Barrio Logan's neighborhood sign. Photo by Torrey Bailey

By Torrey Bailey SDSU student

Asthma rates in Barrio Logan are among the highest in California, and although this condition cannot be attributed  to a single factor, data shows that air pollution affects health.

A report released in 2014 by the California’s Office of Environmental Health Hazard Assessment (OEHHA) shows asthma-related hospital visits in the 92113 ZIP code fell within the highest 10th percentile in the state. On average, 80 of every 10,000 residents visited an emergency center for asthma between 2007 and 2009.

“While the causes of asthma are poorly understood,” the report said, “it is well established that exposure to traffic and outdoor air pollutants, including particulate matter, ozone, and diesel exhaust, can trigger asthma attacks.”

The statistics worry the Barrio Logan community.

The high asthma rates, number of hospitalizations, and the air quality make up the majority of residents’ complaints, said Councilman David Alvarez, who represents the district that includes Barrio Logan.

Children’s health is of particular concern. People under the age of 18 are more vulnerable to air pollutants and, therefore, asthma. Nearly 40 percent of Barrio Logan’s population is under 18, according to the city’s community report.

Children are more susceptible to air pollutants because their bodies are still developing. Lungs do not reach maximum strength until adulthood, and exposure to pollutants may keep them from ever reaching their full capacity, according to the American Lung Association.

Exposure to air pollutants

The OEHHA’s report identified a New York study that diagnosed children who are exposed to heavy truck traffic experience increased asthmatic symptoms due to diesel pollutants.

OEHHA’s study reported that Barrio Logan has higher amounts of diesel particulate matter than 80 percent of California cities.

Researchers consider diesel emissions’ ultrafine particle size to be more harmful than other particulate matter because it can carry carcinogens deep into the lungs.

Alvarez, who was born and raised in Barrio Logan, is no stranger to the neighborhood’s environmental situation.

“My entire childhood I lived next to a chrome plate shop,” he said. “Definitely the emissions from the exhaust landed into my front yard and my home. That was a reason I still suffer from asthma.”

Although his symptoms have subsided during adulthood, they reappear when he gets sick, Alvarez said.

“It was the poor air quality and the lack of anyone doing anything about it.” Alvarez said. “Our voice wasn’t being heard as residents. Even to this day, we’re trying to invest to get people to be active, ensure trucks don’t go through the community and things like that to help our community and so future generations of kids so not have to suffer what I had to as a child.”

Lifestyle Consequences

Although air pollution correlates to asthmatic conditions, it is not the only contributing factor.

“There is an interaction between a child’s genes and the environment they live in,” said Dr. Martin T. Stein, a pediatrics professor at the University of California, San Diego. “So the food they’re eating, the air they’re breathing, or a lack of playgrounds or dangerous traffic, the environment is important in the growth and development of children.”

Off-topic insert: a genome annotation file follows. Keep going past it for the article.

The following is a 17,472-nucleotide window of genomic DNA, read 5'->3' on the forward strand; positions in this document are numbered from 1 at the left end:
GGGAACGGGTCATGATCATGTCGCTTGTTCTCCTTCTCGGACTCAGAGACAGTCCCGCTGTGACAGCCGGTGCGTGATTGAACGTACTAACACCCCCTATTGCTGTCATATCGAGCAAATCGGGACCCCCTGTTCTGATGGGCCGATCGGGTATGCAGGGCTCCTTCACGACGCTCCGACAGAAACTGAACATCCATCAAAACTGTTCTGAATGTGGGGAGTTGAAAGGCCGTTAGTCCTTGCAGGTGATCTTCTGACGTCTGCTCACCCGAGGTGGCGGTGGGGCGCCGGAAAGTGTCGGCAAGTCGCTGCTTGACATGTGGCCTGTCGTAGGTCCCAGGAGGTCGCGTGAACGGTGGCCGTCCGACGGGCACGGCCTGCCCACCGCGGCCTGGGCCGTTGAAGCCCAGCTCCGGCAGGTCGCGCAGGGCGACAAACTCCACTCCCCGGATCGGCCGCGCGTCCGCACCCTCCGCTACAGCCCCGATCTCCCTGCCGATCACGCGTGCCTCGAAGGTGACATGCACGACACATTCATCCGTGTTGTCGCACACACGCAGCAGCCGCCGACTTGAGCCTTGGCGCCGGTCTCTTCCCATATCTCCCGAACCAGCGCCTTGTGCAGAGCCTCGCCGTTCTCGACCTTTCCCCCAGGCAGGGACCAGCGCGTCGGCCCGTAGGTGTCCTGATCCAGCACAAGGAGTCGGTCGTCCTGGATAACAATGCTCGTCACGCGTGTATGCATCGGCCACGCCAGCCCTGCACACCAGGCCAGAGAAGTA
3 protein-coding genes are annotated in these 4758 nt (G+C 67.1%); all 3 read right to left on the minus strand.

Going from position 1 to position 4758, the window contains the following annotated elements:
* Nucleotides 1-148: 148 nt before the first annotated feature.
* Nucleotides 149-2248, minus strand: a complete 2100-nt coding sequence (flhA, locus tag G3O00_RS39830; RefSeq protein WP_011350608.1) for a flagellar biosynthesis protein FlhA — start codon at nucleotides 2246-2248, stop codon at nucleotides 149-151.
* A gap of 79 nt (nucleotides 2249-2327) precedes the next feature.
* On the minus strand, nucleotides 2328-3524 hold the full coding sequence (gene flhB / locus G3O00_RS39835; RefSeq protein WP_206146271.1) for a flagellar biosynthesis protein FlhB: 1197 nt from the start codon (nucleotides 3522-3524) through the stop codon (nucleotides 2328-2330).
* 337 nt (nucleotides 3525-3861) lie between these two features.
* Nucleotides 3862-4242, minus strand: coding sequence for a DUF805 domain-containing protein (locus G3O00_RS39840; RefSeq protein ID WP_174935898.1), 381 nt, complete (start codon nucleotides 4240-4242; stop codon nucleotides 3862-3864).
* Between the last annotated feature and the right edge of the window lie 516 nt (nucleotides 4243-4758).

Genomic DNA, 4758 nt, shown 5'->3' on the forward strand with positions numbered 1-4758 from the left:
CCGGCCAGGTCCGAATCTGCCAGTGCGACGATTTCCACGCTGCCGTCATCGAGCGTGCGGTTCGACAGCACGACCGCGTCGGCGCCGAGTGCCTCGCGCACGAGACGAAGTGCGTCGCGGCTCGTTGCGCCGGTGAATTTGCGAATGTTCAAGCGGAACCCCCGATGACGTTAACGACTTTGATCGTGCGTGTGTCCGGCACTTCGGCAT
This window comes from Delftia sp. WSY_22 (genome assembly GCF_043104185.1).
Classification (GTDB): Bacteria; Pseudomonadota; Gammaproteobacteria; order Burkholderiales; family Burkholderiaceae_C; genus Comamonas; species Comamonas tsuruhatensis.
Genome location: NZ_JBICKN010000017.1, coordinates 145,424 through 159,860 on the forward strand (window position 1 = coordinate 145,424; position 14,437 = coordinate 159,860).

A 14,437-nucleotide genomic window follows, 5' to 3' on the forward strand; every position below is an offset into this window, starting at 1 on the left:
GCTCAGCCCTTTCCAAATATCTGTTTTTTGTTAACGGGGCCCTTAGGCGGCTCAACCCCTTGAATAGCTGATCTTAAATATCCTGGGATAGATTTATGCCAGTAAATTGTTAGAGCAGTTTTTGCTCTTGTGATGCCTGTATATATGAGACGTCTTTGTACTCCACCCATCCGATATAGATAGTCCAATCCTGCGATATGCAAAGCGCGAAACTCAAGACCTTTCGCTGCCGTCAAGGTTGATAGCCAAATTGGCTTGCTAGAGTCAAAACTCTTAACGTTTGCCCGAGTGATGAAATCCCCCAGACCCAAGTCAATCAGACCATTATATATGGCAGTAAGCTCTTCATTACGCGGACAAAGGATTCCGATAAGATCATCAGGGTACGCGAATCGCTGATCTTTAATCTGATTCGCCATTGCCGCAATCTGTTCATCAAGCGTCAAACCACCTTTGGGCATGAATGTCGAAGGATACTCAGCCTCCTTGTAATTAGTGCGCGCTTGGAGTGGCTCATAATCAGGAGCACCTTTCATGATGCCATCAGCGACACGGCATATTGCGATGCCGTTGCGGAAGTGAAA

Socioeconomic status plays a role in people’s accessibility to healthy food and environments. According to its community profile, 41 percent of Barrio Logan residents live below the poverty line.

Additionally, low-income rates also influence emergency room visit frequency, according to the OEHHA.

“They don’t have very good continuity of care or any health care, and they end up using the ER,” said Dr. Michael J. Welch, a co-director at Allergy & Asthma Medical Group & Research Center in San Diego. “The ER conveys that they are being hospitalized, and they end up using that as their way to treat their asthma rather than going to the doctor on a regular basis for prevention therapy.”

When a person with asthma is treated regularly, the severity of symptoms and the need to visit the hospital decreases, said Welch.

Taking action

San Diego residents recently voted against legislative action to reduce air pollution in Barrio Logan.

In June 2014, propositions B and C sought to separate residential and industrial zones in a new Barrio Logan community plan. However, more than half of San Diegans voted against these propositions.

Alvarez was a supporter. With a community planning group he helped establish, he still hopes to better Barrio Logan’s future.

“Our community planning group will serve as a watchdog going forward to make sure that anybody who wants to develop anything or build up a business are in locations that are more appropriate so that there isn’t a conflict between the two uses,” he said.

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Torrey Bailey was enrolled in San Diego State’s “What’s in the Air” sensor journalism class in Spring 2015.

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